The ad promised 100 miles per gallon and a Smith chronometric speedometer, tool kit and tire pump for $325. Eleven area dealers were listed, including two Pontiac dealerships, a Hudson dealership and a variety of bicycle shops as well as the Jamaica Stove Supply Co.
|May, 1948 ad in Popular Science.|
Just after World War II ended Royal Enfield — with the help of Whitehall Distributors — brought thousands of motorcycles to the United States.
These weren't all the big singles or fabulous twins we remember so well today. Most were the 125cc two-stroke Model RE — the motorcycle most people recognize by its nickname, the Flying Flea.
The nickname comes courtesy of the model built to be air-dropped to British paratroopers during the 1939-'45 World War. From 1946 to 1949, equipped with a bargain price, but no parachute, the Model RE peacefully invaded America by sea.
Hundreds more would come in later. After 1955 updated versions even appeared in numbers on the American market badged as the Indian Lance. But it's that immediate post-war surge that catches the attention.
Graham Scarth, chairman of the Royal Enfield Owners Club, UK, has charted the import to the U.S. of 2,607 Model REs from 1946-'49. (The REOC has the factory ledgers.)
It's a surprising number, dwarfing the number of other Royal Enfield models imported in those years.
They met with apparent success. One Miami dealer claimed to have sold 1,000 Royal Enfields in a year. At his advertised price of $129, these could only have been the little Model RE.
It turns out that Whitehall Distributors knew a lot about the motorcycle it was importing — the motorcycle that became the Flying Flea had been their idea, all along!
A bit of background about the Model RE: It was largely a copy of the German DKW RT98 motorcycle. The DKW was popular in Holland before World War II, but the Rotterdam importer, R.S. Stokvis en Zonen, had Jewish directors. In 1938 the Nazis had the concession given to someone else.
The original Dutch importers defiantly turned to Royal Enfield for a copy of the RT98. The imitation that Royal Enfield produced was called the "RB" (for Royal Baby) to deliberately exploit the connection to the DKW "RT."
After 1939 the little two-stroke went to war for the British as the Flying Flea, and it remained in production post-war as the Model RE.
Blogger Jorge Pullin compiled the early history of Royal Enfield in the United States on his blog My Royal Enfields.
Jorge wrote how Royal Enfield's Major Smith, Major Mountford and Miss Jean Smith, Major Smith's daughter, toured the U.S. in 1946.
"They stayed 10 days in New York and arranged for an American distributor, Mr. Edward Stovkis of Whitehall Distributors Inc. to sell the motorcycles in the U.S.," Jorge wrote. He goes on to document the many contacts between Royal Enfield and Whitehall, and with Whitehall's vice president John Stovkis.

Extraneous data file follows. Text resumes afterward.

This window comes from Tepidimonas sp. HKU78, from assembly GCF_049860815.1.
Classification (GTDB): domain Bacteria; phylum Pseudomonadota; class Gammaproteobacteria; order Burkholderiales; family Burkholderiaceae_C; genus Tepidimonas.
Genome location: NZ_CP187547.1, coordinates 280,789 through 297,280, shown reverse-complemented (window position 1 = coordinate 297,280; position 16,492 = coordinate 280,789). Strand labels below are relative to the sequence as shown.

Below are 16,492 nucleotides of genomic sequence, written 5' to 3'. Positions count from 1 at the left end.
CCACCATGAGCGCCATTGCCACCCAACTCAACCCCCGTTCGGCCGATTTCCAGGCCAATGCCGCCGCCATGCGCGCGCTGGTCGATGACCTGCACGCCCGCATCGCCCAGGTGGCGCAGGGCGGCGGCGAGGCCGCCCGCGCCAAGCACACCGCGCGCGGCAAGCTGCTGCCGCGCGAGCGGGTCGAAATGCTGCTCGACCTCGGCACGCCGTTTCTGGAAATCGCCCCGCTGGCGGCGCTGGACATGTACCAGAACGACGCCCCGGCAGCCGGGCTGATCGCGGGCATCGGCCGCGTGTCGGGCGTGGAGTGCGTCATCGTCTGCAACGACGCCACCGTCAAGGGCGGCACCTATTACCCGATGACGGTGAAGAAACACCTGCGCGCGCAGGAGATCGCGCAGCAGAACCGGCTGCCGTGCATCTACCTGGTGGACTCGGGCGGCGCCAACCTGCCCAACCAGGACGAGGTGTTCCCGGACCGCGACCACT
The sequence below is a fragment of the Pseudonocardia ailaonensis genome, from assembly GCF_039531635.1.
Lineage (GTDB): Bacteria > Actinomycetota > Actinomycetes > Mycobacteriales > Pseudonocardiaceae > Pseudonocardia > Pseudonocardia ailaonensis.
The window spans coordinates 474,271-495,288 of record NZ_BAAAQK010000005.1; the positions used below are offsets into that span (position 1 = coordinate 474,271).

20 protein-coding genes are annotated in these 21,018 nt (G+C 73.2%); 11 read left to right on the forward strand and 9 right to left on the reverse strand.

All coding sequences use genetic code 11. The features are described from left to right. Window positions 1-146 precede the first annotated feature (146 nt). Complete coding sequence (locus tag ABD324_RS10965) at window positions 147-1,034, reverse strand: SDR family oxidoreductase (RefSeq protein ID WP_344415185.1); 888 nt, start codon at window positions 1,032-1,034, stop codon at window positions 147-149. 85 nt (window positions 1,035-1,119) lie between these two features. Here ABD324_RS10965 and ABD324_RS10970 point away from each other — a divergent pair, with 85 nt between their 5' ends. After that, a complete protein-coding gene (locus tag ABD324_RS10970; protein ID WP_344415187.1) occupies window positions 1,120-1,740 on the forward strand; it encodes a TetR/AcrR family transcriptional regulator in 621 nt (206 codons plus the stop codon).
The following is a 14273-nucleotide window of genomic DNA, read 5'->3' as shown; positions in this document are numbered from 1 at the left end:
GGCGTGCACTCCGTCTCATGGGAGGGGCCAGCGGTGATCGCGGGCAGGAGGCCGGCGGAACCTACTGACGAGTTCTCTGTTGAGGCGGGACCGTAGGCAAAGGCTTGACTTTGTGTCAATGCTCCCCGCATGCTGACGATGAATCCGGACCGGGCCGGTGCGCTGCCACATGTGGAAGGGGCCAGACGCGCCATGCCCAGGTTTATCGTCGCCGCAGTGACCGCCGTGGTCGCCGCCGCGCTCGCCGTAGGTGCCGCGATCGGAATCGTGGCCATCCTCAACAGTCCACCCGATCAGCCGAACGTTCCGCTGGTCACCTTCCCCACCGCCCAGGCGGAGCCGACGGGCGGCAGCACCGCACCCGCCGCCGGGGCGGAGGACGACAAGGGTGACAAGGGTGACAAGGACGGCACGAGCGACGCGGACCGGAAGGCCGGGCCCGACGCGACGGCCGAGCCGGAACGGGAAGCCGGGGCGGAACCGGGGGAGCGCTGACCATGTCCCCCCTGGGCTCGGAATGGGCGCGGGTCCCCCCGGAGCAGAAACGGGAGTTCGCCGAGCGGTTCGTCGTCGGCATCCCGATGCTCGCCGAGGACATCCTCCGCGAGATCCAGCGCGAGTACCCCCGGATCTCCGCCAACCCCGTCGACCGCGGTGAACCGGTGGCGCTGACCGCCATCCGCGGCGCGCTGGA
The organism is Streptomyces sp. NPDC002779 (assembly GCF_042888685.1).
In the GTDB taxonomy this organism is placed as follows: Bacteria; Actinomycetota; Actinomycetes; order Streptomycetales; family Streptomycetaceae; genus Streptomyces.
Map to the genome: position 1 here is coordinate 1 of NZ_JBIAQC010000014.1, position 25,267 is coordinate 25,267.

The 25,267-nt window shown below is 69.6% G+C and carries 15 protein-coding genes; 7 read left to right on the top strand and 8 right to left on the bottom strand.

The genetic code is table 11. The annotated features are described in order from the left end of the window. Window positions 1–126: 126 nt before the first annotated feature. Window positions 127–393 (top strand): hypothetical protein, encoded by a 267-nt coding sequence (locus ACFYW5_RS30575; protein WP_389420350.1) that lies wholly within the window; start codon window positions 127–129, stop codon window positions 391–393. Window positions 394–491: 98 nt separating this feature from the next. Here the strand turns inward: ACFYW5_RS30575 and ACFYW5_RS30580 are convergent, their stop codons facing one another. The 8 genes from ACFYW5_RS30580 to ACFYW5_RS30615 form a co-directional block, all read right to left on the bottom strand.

Jorge's article triggered a realization for Royal Enfield enthusiast Mark Mumford, of Britain. Canadian enthusiast Chris Overton, told me about it:
"It started when Mark Mumford read Jorge Pullin’s article of July 5, 2012 and made the connection that Whitehall owner Stokvis & Zonen is the same partnership that lost their DKW dealership in Rotterdam in 1938 for being Jewish owned. They sent a DKW RT98 to Royal Enfield to duplicate. This was the Royal Baby (RB 125) that became the Flying Flea, the Model RE, Ensign, then Prince 150."
Graham wrote: "I did not know that Stokvis was manager at Whitehall (thanks Mark), but would agree that it is probably the same person." And he found the evidence to back that up.
His "quick trawl" of the records showed Royal Enfields being shipped to Stokvis & Zonen in Rotterdam in 1939 and 1940 and then again after the war. Then, in 1946 shipments started to Stokvis & Zonen in New York. This continued until October of that year, when the destination name changes to Whitehall.
"Edward and his partner began trading again after the war in Holland in April, 1946. It would appear that they also set up business in New York two months later, changing the name to Whitehall," Graham concluded.
(New York Department of State corporate records contain a listing for "Whitehall Sales Corporation, DOS ID #34987 filed May 23, 1946 as a "foreign business corporation." Its headquarters was in the Empire Building, 71 Broadway, New York, N.Y. Whitehall Sales Corporation also registered as a Pennsylvania foreign business corporation on June 13, 1946.)
How odd to think that the very people who stole the Flying Flea design from the Nazis brought the little Royal Enfield to the U.S.
At the time, the Dutch connection to the Model RE in the U.S. probably seemed incidental to all concerned. Whitehall Distributors had other lines. It sold "Petroslips" tablets to improve your gas mileage (one tablet for five gallons of gas; just 98 cents for a box of 12).
R.S. Stokvis & Zonen, now gone, was a large and very old firm, founded in 1849, with many automotive and motorcycle interests among other products. The Royal Baby forms a very small part of its corporate history.